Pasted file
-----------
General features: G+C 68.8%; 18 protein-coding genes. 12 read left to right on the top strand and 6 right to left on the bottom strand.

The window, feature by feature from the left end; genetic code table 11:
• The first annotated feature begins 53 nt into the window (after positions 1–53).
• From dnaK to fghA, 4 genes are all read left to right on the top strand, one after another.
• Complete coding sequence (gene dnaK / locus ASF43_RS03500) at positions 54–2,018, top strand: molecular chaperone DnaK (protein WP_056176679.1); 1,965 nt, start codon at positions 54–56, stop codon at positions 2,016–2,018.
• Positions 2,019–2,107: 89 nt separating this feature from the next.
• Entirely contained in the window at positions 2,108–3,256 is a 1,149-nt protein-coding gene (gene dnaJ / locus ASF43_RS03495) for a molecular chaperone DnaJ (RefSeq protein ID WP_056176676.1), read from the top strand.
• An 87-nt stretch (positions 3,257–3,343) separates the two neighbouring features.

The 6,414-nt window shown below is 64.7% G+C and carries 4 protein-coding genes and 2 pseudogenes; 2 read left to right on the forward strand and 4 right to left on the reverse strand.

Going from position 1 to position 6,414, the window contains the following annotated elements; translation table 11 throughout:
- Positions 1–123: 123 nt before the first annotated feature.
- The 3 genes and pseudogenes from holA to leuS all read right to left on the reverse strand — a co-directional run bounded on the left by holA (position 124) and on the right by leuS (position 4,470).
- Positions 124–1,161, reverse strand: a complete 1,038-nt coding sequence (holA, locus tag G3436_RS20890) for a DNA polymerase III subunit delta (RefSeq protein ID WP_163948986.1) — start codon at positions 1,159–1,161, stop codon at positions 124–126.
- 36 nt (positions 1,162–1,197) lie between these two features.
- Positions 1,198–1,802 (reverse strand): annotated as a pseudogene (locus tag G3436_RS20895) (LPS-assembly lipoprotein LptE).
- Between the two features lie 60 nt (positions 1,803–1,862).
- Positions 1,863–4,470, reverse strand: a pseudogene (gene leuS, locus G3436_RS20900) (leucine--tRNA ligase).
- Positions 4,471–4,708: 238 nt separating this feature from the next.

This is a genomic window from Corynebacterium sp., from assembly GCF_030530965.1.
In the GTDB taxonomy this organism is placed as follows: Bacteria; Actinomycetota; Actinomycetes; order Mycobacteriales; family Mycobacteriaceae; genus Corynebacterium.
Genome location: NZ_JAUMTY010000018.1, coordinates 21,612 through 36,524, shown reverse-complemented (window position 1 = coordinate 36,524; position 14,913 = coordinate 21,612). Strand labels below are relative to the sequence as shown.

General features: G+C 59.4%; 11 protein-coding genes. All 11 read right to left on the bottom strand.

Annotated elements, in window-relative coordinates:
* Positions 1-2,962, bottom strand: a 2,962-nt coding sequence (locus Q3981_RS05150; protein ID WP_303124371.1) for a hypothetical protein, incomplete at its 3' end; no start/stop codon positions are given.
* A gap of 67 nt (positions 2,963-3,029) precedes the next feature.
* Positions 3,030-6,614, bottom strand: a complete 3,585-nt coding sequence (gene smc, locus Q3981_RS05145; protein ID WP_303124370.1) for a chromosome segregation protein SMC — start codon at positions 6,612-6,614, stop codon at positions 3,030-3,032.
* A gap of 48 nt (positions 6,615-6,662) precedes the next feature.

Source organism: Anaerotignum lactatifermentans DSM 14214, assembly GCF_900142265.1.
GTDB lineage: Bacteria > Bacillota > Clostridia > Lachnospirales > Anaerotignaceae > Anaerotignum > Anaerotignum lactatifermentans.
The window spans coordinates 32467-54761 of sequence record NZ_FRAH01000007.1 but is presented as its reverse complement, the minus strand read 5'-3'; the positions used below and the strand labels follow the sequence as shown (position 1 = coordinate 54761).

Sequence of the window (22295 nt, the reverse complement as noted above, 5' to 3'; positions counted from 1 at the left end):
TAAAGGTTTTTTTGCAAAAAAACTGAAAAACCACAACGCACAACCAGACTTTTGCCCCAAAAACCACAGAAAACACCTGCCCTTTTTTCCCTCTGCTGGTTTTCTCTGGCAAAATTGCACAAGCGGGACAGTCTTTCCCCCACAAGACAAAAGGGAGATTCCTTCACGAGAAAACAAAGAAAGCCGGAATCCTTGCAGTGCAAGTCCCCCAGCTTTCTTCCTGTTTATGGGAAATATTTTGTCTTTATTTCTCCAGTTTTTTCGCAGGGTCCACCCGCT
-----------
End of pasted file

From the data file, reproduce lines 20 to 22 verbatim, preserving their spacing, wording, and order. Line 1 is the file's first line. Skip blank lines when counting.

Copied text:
In the GTDB taxonomy this organism is placed as follows: Bacteria; Actinomycetota; Actinomycetes; order Mycobacteriales; family Mycobacteriaceae; genus Corynebacterium.
Genome location: NZ_JAUMTY010000018.1, coordinates 21,612 through 36,524, shown reverse-complemented (window position 1 = coordinate 36,524; position 14,913 = coordinate 21,612). Strand labels below are relative to the sequence as shown.

General features: G+C 59.4%; 11 protein-coding genes. All 11 read right to left on the bottom strand.